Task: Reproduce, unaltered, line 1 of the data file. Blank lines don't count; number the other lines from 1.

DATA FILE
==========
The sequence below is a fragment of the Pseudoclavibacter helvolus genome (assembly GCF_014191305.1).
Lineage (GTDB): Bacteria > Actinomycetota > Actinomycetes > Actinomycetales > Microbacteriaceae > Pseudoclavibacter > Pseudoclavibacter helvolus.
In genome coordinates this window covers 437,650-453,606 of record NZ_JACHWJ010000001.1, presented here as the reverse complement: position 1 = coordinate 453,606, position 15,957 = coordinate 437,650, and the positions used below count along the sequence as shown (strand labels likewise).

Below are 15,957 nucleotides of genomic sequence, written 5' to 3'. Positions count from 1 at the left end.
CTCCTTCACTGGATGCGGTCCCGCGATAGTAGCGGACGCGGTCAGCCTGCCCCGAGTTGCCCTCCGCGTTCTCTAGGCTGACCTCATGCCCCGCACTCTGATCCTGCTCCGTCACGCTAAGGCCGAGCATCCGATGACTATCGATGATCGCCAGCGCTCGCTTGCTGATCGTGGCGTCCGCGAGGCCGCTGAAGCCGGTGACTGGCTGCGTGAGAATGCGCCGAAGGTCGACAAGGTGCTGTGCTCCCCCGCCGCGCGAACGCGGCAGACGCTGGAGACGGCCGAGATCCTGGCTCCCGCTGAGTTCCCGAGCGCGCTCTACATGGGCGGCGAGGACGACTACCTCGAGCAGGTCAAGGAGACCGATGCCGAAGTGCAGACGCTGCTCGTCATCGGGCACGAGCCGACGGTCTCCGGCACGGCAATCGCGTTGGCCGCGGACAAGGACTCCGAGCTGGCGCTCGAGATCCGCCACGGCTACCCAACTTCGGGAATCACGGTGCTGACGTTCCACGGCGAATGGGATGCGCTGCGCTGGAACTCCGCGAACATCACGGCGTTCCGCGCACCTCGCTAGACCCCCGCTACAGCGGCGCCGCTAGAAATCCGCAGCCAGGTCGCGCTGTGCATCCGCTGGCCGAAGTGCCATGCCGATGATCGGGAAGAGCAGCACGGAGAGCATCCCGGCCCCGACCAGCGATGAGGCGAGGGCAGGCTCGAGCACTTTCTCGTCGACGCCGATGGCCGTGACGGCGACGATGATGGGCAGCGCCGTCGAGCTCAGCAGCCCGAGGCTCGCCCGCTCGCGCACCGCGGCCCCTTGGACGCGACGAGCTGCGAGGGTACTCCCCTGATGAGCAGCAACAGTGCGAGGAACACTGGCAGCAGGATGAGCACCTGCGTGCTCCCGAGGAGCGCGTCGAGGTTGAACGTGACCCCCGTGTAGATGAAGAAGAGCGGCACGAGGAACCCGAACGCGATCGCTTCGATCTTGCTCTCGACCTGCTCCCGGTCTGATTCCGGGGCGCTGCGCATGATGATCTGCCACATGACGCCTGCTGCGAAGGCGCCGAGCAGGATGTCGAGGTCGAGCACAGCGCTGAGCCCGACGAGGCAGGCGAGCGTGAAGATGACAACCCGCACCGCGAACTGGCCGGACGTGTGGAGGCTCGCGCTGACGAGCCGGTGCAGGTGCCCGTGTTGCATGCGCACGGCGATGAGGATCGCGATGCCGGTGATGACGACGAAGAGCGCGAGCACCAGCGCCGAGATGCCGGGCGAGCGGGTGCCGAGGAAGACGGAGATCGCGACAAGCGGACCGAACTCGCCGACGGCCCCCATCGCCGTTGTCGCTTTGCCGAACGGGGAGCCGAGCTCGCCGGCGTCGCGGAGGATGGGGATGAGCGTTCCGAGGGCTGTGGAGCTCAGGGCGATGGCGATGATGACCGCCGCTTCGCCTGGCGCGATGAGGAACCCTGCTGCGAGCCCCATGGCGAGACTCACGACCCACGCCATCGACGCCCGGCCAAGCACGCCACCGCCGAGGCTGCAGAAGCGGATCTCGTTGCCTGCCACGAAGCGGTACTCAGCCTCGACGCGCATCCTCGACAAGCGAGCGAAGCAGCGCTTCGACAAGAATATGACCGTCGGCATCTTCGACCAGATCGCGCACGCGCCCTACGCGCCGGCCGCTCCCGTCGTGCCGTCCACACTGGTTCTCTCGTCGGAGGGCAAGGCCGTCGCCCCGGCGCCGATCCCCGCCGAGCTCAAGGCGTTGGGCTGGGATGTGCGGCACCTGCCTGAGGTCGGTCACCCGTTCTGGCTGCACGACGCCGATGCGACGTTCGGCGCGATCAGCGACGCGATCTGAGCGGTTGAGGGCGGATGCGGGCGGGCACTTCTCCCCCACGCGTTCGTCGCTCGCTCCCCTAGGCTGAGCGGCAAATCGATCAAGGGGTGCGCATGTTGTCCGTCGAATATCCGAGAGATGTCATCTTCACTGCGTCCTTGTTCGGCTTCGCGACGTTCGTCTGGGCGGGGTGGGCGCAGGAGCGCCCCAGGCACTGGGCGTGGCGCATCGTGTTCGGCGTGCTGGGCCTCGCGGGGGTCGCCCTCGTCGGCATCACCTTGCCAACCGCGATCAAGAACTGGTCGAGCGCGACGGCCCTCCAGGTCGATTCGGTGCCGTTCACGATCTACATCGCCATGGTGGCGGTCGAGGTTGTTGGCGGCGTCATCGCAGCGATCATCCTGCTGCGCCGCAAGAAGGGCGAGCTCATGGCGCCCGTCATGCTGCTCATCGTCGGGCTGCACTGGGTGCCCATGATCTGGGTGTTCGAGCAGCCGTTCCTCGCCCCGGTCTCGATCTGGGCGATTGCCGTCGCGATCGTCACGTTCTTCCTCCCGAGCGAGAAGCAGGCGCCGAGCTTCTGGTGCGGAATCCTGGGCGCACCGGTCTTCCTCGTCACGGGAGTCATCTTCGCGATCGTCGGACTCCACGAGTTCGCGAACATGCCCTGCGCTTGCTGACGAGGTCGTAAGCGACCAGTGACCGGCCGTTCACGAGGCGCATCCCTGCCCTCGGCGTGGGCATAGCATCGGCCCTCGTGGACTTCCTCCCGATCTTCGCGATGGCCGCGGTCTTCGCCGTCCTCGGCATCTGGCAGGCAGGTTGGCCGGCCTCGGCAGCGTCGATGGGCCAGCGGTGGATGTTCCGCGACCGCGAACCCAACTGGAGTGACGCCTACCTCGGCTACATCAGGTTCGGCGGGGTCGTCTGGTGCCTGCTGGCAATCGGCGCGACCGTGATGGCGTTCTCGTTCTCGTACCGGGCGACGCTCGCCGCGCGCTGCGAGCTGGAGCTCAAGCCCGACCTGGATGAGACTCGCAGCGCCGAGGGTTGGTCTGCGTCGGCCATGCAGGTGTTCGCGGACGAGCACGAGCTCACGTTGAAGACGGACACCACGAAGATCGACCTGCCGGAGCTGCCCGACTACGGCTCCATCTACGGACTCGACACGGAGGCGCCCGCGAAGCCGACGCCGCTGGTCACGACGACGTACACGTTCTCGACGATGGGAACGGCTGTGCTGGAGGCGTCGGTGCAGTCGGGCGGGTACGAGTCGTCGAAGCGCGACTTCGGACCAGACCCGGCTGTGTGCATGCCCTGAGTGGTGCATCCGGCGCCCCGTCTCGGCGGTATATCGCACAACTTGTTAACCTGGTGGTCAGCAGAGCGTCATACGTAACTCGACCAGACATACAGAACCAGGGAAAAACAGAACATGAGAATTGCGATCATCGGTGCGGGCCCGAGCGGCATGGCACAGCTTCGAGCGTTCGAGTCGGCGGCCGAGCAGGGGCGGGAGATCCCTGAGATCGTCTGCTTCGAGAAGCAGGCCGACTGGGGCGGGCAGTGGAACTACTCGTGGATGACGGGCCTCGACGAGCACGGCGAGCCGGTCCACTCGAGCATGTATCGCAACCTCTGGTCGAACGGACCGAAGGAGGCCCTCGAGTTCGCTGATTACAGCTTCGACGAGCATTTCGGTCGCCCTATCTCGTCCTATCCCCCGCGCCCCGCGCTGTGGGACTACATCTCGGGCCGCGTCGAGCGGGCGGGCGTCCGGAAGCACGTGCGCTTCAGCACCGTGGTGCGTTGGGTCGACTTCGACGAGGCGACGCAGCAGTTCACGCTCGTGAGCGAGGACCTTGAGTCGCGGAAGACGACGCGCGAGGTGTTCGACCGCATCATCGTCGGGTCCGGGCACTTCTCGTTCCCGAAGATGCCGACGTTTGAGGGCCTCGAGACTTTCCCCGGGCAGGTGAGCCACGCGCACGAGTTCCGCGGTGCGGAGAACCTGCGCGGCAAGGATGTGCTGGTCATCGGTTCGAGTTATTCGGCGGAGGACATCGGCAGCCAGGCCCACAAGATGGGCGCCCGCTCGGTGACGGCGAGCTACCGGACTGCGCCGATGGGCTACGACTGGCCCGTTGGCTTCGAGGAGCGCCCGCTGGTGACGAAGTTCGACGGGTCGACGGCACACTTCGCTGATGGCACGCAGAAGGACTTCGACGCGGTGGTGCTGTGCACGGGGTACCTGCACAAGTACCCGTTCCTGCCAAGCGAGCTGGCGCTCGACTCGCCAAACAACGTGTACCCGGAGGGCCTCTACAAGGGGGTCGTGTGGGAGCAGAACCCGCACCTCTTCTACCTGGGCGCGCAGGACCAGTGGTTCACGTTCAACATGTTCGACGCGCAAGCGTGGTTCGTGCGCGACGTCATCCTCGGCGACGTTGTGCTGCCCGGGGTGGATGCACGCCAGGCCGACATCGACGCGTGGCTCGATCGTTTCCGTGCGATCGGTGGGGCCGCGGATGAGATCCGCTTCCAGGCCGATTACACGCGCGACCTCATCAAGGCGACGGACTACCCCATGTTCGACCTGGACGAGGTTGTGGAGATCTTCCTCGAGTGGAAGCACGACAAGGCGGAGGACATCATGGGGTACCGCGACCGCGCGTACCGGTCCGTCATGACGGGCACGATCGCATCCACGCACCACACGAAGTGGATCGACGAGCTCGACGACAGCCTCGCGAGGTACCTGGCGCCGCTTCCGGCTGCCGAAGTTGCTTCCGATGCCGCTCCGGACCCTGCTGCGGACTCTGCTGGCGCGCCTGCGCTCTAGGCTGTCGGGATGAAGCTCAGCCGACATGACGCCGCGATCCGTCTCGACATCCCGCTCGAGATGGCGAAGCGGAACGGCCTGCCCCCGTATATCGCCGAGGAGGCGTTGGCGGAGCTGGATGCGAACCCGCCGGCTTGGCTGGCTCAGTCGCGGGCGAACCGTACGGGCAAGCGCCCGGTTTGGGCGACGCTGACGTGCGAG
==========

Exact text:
The sequence below is a fragment of the Pseudoclavibacter helvolus genome (assembly GCF_014191305.1).